Starrett combination square - worth the price

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Bob Davis wrote:

You can get the basic 12" model from Tools For Working Wood http://www.toolsforworkingwood.com for $49
jw
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Is there anything to choose from between the Stanley and Johnson, at the low end, and the Starrett? Are there any brands (or even one) in between the two extremes?
--
Regards,

Benoit Evans
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In rec.woodworking

Look, just because it is cheap doesn't mean it isn't square. Pick a few off the rack and take them down to the lumber aisle and check them on a sheet of 4x8 MDF, which will be absolutely square. You really need to be careful and eyeball them correctly, looking for ANY air gap at all. If it is square when you buy it, it should remain square.
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(Bruce) wrote:

Oh, please. MDF sheets "absolutely square"? You *must* be joking.
-- Regards, Doug Miller (alphageek-at-milmac-dot-com)
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On Sun, 28 Sep 2003 21:29:10 -0400, "K.-Benoit Evans"

Rabone Chesterman.
Regards, Tom Thomas J. Watson-Cabinetmaker Gulph Mills, Pennsylvania http://users.snip.net/~tjwatson
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Now that's disgusting. :-) I need to have my wife do my shopping. She found a painting appraised at $8000. The little store didn't know what they had and asked $300 for the painting with the frame. She offered $200 for the painting without the frame and bought it. Now we have to carry insurance on the thing.
Speaking of insurance, I better go check my home owners policy and see what it says about a shop full of expensive tools -- getting there one saw blade at a time.

again,
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The Starrett squares have some subtle differences which make them a pleasure to use. For example, the edge of the rule is square to the face (of the rule), so drawing a repeatable line with a knife or pencil is easy. The Johnson square (at least the one that I own) has a rounded edge--the line wanders depending on how I hold the knife or pencil.
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I used to buy whatever square was available in my local hardware store (before HD.) About 10 years ago I bought a Starrett 18" square at a pawn shop for all of $20. I was using it today and it is much easier to read and set than the other "non-Starrett" squares. A couple of years ago I sprung for Starrett's "Builder's Combination Tool." A hefty 24 inch square with an adjustable head.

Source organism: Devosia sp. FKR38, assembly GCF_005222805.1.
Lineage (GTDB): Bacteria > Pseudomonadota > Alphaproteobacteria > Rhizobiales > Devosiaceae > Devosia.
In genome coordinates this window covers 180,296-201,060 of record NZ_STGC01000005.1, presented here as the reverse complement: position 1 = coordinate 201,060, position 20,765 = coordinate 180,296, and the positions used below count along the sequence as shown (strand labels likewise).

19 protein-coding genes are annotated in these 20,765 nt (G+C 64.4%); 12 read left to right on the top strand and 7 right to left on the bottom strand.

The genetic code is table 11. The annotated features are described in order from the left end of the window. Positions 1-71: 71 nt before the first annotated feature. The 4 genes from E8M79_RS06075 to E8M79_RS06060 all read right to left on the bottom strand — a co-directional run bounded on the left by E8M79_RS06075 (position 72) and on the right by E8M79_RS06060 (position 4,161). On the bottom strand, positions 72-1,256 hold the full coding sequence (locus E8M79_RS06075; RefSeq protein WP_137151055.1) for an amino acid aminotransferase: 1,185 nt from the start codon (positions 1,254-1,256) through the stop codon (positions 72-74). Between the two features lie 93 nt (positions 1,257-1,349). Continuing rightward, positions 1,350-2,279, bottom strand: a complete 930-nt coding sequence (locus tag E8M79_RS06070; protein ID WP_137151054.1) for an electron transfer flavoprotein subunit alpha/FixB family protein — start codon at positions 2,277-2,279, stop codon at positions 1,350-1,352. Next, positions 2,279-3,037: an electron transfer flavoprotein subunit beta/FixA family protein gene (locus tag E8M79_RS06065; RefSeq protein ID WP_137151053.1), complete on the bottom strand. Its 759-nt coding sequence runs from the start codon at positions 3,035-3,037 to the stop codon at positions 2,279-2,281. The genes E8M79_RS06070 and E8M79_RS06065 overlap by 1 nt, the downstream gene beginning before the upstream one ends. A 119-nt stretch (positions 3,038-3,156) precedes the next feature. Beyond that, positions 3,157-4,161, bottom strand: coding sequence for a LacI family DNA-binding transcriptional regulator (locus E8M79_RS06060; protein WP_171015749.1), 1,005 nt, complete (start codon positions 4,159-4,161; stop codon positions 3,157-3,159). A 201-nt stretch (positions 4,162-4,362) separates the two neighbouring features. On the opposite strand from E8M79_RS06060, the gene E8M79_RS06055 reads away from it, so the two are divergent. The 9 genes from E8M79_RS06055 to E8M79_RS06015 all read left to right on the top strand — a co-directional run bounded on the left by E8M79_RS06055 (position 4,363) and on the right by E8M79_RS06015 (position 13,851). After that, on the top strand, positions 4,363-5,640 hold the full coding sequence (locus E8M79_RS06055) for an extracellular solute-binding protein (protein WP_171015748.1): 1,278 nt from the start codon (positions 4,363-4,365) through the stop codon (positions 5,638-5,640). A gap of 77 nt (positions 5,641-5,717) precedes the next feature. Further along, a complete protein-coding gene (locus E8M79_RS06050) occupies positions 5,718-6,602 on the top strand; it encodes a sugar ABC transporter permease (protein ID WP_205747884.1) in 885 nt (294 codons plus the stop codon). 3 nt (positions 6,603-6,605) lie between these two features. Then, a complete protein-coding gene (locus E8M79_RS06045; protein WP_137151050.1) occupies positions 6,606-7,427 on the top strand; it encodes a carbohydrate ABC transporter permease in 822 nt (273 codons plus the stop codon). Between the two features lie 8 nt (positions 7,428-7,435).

http://catalog.starrett.com/catalog/catalog/groups.asp?GroupID95
I find myself using this a lot and am impressed with how repeatable angle settings are.
I don't think you can go wrong with Starrett.
Phil
Bob Davis wrote:

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Phil wrote:

I try and not use my Builders Square too much. I'm too afeared I'll use up all its magic.

And in the end its somewhat of a quality of life issue. It just makes the quality of my life that much nicer and judging by the early onset of curmudgeoness I need all the nice I can get.
By the way, Woodcraft sells a 4-piece import that has the same heft as a Starrett I wouldn't hesitate to test drive one and the full set costs the same as the 2-piece Starrett. Also, almost any industrial supply house (MSC/Reid,etc.) all offer off shore squares at a lesser cost than a Starrett. They are worth consideration.
UA100
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Bob Davis wrote:

I don't know about Johnson but fairly recently, (6 mo. - 1 yr.) one of the magazines did a comparison of adjustable squares and the Stanley received a good review. I have one and it's been fine. I have had some crappy ones in the past but this Stanley is square, and a hell of a lot cheaper than the Starret.
--
Donnie Vazquez
Sunderland, MD